Sister Marie Majella Berg transformed Marymount University from a junior college for women to a coeducational university as its president from 1960 to 1993.
An innovative educator and administrator, Sister Marie Majella Berg (1916–2004) served as president of Marymount University for more than thirty years and transformed the school from a small, all-female, junior college to a large, coeducational university with several campuses. Born Mae Katherine Berg in Brooklyn, New York, she entered the order of the Religious of the Sacred Heart of Mary in 1934. As a Catholic nun, she took the name Sister Marie Majella. Sister Majella received a bachelor’s degree in Latin from Marymount College in Tarrytown, New York, and a master’s degree in classics from Fordham University before joining the faculty of the Marymount School in New York City, where she taught for twelve years. In 1948 she became the registrar and a professor of classics at Marymount Manhattan College.
In 1960 Sister Majella was appointed president of Marymount College of Virginia, in Arlington County. Inheriting a two-year school with 240 students, she spent her first decade as president raising the number and quality of academic offerings, attracting new faculty, and expanding the student body. Using her outstanding relationship-building and fund-raising skills, she attracted a sizable endowment that allowed for the construction of many new buildings on the college’s original site and the acquisition of two new campuses in Ballston and Sterling, Virginia. The college began offering bachelor’s degrees in 1973, and in 1986 it achieved university status and became fully coeducational. By the time Sister Majella retired in 1993, Marymount offered thirty-eight undergraduate programs and twenty-three graduate degree programs to a student body of nearly 4,000. Sister Majella held honorary doctorates of humane letters from Georgetown University (1970) and Marymount Manhattan College (1983). At the time of her death in 2004 she was the longestserving woman college president in the nation.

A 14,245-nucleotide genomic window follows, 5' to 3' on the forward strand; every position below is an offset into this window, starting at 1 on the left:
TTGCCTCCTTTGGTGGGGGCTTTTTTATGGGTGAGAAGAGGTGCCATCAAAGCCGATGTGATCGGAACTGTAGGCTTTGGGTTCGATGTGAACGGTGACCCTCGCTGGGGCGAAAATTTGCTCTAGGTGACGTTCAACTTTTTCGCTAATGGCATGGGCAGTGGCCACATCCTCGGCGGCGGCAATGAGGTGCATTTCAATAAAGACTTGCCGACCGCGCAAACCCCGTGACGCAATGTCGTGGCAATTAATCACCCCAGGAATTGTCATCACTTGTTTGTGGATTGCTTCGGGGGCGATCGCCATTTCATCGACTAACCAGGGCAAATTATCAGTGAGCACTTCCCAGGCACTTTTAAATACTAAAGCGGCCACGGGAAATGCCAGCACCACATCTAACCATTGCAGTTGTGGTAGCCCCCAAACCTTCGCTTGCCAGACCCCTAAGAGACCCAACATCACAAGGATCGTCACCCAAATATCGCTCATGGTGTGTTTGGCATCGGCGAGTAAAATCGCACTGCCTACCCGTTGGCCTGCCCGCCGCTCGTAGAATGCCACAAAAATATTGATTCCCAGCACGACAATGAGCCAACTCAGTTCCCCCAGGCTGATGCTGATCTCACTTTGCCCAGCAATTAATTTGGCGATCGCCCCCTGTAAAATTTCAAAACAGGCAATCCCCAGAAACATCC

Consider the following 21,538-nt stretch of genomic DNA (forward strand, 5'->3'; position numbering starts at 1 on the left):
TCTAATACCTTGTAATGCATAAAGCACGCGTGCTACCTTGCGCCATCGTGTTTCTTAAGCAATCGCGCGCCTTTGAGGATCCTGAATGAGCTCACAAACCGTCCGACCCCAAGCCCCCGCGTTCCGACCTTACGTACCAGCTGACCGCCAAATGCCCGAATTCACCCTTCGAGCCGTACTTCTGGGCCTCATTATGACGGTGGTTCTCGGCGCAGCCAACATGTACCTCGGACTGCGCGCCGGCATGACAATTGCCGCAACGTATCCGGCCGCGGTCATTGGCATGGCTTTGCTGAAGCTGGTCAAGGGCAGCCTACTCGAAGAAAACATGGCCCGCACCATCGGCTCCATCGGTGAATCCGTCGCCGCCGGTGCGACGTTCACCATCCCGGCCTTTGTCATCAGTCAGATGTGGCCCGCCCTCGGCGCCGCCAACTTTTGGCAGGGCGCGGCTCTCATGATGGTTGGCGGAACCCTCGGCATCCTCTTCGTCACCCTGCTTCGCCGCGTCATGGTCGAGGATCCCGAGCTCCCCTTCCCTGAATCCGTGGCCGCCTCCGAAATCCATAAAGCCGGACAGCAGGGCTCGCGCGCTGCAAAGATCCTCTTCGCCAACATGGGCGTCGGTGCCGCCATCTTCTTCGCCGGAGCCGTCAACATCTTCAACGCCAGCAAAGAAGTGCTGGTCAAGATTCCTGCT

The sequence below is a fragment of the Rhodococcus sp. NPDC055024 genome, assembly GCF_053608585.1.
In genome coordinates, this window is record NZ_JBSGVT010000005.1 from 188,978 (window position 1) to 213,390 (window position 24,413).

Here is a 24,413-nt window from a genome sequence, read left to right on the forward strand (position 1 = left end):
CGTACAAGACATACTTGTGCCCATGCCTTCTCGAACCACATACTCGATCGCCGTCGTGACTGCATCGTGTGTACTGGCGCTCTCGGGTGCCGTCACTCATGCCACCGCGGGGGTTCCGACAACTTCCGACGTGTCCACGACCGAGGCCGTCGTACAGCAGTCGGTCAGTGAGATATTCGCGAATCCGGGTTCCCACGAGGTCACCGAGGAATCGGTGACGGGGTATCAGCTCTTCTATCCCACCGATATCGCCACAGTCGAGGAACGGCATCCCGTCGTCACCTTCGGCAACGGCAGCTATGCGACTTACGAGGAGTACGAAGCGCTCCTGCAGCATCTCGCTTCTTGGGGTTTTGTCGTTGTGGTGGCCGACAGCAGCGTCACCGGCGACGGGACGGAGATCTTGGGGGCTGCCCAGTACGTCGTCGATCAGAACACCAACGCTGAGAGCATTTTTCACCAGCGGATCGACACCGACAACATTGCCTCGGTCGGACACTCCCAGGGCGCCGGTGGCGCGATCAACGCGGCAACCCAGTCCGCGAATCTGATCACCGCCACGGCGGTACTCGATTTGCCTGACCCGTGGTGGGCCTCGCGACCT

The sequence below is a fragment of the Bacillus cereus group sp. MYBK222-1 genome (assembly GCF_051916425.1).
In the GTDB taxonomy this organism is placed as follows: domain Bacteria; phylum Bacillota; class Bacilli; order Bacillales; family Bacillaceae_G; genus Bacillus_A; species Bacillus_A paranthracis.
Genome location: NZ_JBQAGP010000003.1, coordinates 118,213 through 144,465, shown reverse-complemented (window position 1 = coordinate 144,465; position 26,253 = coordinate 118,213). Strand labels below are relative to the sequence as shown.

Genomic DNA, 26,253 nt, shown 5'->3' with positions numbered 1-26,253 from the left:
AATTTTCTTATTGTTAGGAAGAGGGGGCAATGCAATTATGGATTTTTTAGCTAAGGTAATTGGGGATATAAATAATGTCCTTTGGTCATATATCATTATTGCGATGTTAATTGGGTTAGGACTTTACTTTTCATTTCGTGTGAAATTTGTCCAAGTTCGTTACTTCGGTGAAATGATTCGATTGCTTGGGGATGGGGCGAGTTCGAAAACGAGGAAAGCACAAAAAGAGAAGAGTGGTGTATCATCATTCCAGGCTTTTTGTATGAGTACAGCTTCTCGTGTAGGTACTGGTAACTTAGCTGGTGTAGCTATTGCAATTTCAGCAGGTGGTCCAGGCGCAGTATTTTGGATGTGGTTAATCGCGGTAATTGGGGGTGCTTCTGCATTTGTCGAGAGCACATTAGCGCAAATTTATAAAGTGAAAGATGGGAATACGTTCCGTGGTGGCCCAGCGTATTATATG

Reprinted with permission of the Library of Virginia.